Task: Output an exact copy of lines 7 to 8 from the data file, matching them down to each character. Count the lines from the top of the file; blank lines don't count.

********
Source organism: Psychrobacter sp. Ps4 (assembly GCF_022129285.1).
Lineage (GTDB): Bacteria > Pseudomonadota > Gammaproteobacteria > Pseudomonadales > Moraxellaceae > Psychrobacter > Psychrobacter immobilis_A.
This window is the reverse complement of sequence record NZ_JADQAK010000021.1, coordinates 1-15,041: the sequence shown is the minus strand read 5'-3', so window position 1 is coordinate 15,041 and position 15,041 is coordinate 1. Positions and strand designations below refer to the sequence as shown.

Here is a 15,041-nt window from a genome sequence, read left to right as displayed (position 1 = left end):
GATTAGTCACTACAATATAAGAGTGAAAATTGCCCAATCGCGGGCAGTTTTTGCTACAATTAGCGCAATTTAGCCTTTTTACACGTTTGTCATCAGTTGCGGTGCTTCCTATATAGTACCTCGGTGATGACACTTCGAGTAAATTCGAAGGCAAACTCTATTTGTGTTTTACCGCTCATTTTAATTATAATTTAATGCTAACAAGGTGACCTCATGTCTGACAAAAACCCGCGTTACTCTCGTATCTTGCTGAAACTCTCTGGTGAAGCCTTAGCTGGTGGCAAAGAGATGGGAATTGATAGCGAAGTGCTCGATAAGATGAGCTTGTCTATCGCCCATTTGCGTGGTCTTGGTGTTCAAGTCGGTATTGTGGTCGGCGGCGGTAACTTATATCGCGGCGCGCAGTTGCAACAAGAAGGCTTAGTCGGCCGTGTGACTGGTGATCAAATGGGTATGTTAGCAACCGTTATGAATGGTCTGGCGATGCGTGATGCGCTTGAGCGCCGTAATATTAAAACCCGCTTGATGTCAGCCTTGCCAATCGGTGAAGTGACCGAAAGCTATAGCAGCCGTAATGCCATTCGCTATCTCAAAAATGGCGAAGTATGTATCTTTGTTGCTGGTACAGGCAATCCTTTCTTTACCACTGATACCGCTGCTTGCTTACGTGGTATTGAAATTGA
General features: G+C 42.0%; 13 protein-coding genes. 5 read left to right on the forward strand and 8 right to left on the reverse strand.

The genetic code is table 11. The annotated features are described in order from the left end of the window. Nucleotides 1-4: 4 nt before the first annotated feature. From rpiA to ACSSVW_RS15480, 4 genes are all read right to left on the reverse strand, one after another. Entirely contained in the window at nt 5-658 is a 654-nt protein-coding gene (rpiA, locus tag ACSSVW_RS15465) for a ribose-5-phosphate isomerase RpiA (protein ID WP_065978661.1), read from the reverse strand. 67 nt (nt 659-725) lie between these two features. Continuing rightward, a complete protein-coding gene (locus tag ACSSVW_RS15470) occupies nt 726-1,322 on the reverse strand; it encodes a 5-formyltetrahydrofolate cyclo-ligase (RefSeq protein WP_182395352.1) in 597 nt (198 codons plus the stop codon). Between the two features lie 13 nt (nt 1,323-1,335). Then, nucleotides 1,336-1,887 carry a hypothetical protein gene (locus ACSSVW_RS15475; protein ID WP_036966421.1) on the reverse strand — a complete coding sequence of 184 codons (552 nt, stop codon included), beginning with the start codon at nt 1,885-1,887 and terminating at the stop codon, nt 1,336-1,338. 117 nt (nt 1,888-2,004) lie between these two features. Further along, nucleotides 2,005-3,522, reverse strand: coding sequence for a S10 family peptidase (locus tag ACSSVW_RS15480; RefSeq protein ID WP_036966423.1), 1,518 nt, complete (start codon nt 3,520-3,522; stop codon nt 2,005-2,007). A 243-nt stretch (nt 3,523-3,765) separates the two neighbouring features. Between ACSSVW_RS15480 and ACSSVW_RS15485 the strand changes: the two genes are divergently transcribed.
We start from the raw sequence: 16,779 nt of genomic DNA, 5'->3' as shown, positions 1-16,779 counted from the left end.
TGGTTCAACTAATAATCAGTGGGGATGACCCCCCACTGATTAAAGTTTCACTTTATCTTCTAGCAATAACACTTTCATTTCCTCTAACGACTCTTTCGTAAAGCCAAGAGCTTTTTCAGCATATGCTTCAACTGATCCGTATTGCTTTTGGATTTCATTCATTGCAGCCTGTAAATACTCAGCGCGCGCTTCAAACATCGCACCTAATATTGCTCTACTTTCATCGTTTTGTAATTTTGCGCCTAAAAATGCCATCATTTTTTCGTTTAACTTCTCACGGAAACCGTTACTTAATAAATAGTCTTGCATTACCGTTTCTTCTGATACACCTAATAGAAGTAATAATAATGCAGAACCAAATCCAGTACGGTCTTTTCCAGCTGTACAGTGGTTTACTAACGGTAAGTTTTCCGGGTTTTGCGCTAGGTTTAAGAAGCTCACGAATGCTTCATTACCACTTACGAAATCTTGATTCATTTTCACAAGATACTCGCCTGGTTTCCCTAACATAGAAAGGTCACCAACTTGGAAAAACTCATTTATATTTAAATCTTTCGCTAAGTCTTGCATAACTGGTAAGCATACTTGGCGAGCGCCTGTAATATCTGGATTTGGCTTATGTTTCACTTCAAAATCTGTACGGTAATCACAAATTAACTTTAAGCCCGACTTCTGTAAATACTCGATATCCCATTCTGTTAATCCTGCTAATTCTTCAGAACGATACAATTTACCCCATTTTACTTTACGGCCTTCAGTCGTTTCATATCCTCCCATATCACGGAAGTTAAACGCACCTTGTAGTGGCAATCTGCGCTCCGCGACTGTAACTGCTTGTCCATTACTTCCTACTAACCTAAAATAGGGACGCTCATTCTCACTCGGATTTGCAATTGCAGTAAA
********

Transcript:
The genetic code is table 11. The annotated features are described in order from the left end of the window. Nucleotides 1-4: 4 nt before the first annotated feature. From rpiA to ACSSVW_RS15480, 4 genes are all read right to left on the reverse strand, one after another. Entirely contained in the window at nt 5-658 is a 654-nt protein-coding gene (rpiA, locus tag ACSSVW_RS15465) for a ribose-5-phosphate isomerase RpiA (protein ID WP_065978661.1), read from the reverse strand. 67 nt (nt 659-725) lie between these two features. Continuing rightward, a complete protein-coding gene (locus tag ACSSVW_RS15470) occupies nt 726-1,322 on the reverse strand; it encodes a 5-formyltetrahydrofolate cyclo-ligase (RefSeq protein WP_182395352.1) in 597 nt (198 codons plus the stop codon). Between the two features lie 13 nt (nt 1,323-1,335). Then, nucleotides 1,336-1,887 carry a hypothetical protein gene (locus ACSSVW_RS15475; protein ID WP_036966421.1) on the reverse strand — a complete coding sequence of 184 codons (552 nt, stop codon included), beginning with the start codon at nt 1,885-1,887 and terminating at the stop codon, nt 1,336-1,338. 117 nt (nt 1,888-2,004) lie between these two features. Further along, nucleotides 2,005-3,522, reverse strand: coding sequence for a S10 family peptidase (locus tag ACSSVW_RS15480; RefSeq protein ID WP_036966423.1), 1,518 nt, complete (start codon nt 3,520-3,522; stop codon nt 2,005-2,007). A 243-nt stretch (nt 3,523-3,765) separates the two neighbouring features. Between ACSSVW_RS15480 and ACSSVW_RS15485 the strand changes: the two genes are divergently transcribed.
We start from the raw sequence: 16,779 nt of genomic DNA, 5'->3' as shown, positions 1-16,779 counted from the left end.